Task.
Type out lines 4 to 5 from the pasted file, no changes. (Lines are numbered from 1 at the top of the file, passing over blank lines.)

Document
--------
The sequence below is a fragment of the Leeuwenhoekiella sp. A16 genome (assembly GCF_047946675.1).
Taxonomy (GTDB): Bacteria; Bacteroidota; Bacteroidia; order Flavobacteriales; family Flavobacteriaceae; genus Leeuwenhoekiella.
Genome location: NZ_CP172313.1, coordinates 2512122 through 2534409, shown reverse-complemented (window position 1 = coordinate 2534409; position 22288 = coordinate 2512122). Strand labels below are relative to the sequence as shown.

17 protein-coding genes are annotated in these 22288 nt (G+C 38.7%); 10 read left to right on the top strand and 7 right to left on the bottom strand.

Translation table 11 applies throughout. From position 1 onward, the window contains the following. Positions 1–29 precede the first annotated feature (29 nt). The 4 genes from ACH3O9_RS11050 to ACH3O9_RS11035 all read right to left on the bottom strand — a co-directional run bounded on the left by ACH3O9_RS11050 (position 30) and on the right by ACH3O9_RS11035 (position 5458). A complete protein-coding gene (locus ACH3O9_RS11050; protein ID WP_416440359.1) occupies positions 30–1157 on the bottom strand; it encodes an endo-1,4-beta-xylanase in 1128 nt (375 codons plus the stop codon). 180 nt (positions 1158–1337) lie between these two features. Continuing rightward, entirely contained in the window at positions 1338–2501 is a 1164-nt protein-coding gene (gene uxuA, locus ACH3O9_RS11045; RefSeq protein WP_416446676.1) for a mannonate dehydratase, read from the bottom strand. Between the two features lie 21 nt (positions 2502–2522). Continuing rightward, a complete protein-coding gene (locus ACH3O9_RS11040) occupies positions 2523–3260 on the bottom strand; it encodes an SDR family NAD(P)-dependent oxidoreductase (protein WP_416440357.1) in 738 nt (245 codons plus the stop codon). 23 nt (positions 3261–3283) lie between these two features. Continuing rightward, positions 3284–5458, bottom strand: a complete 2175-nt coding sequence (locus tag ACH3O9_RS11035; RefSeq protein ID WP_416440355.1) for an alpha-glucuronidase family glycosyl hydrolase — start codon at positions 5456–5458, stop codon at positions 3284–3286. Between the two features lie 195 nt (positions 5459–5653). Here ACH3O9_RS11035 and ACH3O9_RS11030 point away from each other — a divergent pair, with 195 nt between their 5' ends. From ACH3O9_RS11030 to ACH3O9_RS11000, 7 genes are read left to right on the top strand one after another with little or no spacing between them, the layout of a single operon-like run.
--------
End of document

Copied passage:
17 protein-coding genes are annotated in these 22288 nt (G+C 38.7%); 10 read left to right on the top strand and 7 right to left on the bottom strand.

Translation table 11 applies throughout. From position 1 onward, the window contains the following. Positions 1–29 precede the first annotated feature (29 nt). The 4 genes from ACH3O9_RS11050 to ACH3O9_RS11035 all read right to left on the bottom strand — a co-directional run bounded on the left by ACH3O9_RS11050 (position 30) and on the right by ACH3O9_RS11035 (position 5458). A complete protein-coding gene (locus ACH3O9_RS11050; protein ID WP_416440359.1) occupies positions 30–1157 on the bottom strand; it encodes an endo-1,4-beta-xylanase in 1128 nt (375 codons plus the stop codon). 180 nt (positions 1158–1337) lie between these two features. Continuing rightward, entirely contained in the window at positions 1338–2501 is a 1164-nt protein-coding gene (gene uxuA, locus ACH3O9_RS11045; RefSeq protein WP_416446676.1) for a mannonate dehydratase, read from the bottom strand. Between the two features lie 21 nt (positions 2502–2522). Continuing rightward, a complete protein-coding gene (locus ACH3O9_RS11040) occupies positions 2523–3260 on the bottom strand; it encodes an SDR family NAD(P)-dependent oxidoreductase (protein WP_416440357.1) in 738 nt (245 codons plus the stop codon). 23 nt (positions 3261–3283) lie between these two features. Continuing rightward, positions 3284–5458, bottom strand: a complete 2175-nt coding sequence (locus tag ACH3O9_RS11035; RefSeq protein ID WP_416440355.1) for an alpha-glucuronidase family glycosyl hydrolase — start codon at positions 5456–5458, stop codon at positions 3284–3286. Between the two features lie 195 nt (positions 5459–5653). Here ACH3O9_RS11035 and ACH3O9_RS11030 point away from each other — a divergent pair, with 195 nt between their 5' ends. From ACH3O9_RS11030 to ACH3O9_RS11000, 7 genes are read left to right on the top strand one after another with little or no spacing between them, the layout of a single operon-like run.